Science 2 min read

New 3D Printing Tech Shapes Objects Using Light

The Thinker replica created by the UC Berkeley and LLNL researchers using their new 3D printing technology | UC Berkeley/Nature

The Thinker replica created by the UC Berkeley and LLNL researchers using their new 3D printing technology | UC Berkeley/Nature

Researchers from the University of California, Berkeley and Lawrence Livermore National Laboratory recently developed a new 3D printing tech that prints smooth, intricate objects not possible with existing 3D printers. Inspired by the classic Star Trek series, they nicknamed the device the “Replicator”.

To date, conventional 3D printing processes create objects by lining plastic or metal materials layer by layer. Unfortunately, this method leaves visible stair-steps along the edges of the object, making surfaces uneven or rough.

However, UC Berkeley and LLNL researchers’ new 3D printing technology uses Computed Axial Lithography (CAL) that eliminates the rough or jagged edges and surfaces of its 3D objects. It creates the object at once and not layer by layer as what current 3D printers do.

Read More: 5 Industries Revolutionized By 3D Printing

The New 3D Printing Tech

According to the researchers, their 3D-printed objects are more versatile and can accommodate bendable objects without the need for support to hold it in place. It can also add new or other materials to an existing object like adding a handle to a cup.

Lead researcher Hayden Taylor noted that the capabilities of their 3D printing tech allow it to create anything from prosthetics to eyeglass lenses in full detail.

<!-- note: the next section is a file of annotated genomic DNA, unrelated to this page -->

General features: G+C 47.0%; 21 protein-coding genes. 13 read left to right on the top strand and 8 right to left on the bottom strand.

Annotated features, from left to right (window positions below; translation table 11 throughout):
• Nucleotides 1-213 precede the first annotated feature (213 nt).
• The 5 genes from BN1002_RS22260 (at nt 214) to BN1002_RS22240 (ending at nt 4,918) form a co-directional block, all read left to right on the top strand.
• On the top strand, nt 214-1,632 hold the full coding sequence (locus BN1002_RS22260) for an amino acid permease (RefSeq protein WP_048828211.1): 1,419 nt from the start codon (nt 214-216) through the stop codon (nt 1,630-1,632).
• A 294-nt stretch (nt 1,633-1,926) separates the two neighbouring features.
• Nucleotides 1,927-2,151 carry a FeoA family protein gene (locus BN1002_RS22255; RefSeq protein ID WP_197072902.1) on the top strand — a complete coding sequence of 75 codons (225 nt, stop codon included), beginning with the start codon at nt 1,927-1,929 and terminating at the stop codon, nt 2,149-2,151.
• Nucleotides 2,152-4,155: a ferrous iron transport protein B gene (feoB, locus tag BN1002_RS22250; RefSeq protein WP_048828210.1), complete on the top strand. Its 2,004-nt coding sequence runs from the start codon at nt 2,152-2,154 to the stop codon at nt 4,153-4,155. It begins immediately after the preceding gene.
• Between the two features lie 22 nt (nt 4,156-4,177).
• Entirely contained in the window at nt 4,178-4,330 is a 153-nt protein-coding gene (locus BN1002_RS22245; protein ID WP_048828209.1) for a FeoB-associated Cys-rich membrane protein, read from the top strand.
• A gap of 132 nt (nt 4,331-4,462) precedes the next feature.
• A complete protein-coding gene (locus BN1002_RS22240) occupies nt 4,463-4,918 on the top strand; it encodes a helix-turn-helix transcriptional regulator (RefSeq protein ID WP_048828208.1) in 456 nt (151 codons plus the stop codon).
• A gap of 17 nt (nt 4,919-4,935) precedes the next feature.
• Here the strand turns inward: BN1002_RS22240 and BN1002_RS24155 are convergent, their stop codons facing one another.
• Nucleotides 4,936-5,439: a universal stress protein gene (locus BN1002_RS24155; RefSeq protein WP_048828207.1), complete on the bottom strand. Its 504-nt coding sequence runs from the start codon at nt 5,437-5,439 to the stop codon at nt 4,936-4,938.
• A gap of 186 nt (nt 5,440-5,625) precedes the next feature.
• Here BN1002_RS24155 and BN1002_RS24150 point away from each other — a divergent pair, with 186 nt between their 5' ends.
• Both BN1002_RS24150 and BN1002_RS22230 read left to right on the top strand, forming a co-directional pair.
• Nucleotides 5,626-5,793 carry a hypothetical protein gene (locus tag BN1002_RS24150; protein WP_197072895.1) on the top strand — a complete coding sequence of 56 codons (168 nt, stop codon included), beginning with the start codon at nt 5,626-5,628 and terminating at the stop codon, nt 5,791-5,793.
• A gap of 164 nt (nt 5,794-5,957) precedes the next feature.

“I think this is a route to being able to mass-customize objects even more, whether they are prosthetics or running shoes,” Taylor said.

The team’s “Replicator” is like a computed tomography scanner (CT scanner) that works in reverse. The device has a cylinder that rotates to match the angle of the image projected onto it. Then, the resin solidifies as it absorbs photons, creating the 3D object.

The resin used by the scientists is made up of light-sensitive particles and dissolved oxygen that rotates in place as light hits it. The oxygen depletes as light hits the resin, allowing the molecules to form cross-links and harden. The unused liquid can also be recycled, the team said.

“Our technique generates nearly no material waste, and the uncured material is 100 percent reusable – another advantage that comes with support-free 3D printing,” Hossein Heidari, one of the researchers from Taylor’s lab in UC Berkeley, explained.

At the moment, the team’s 3D printer can only produce objects within a diameter of four inches.

Read More: Reef Design Lab is Using 3D Printing to Save the Coral Reefs

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Chelle is the Product Management Lead at INK. She's an experienced SEO professional as well as UX researcher and designer. She enjoys traveling and spending time anywhere near the sea with her family and friends.

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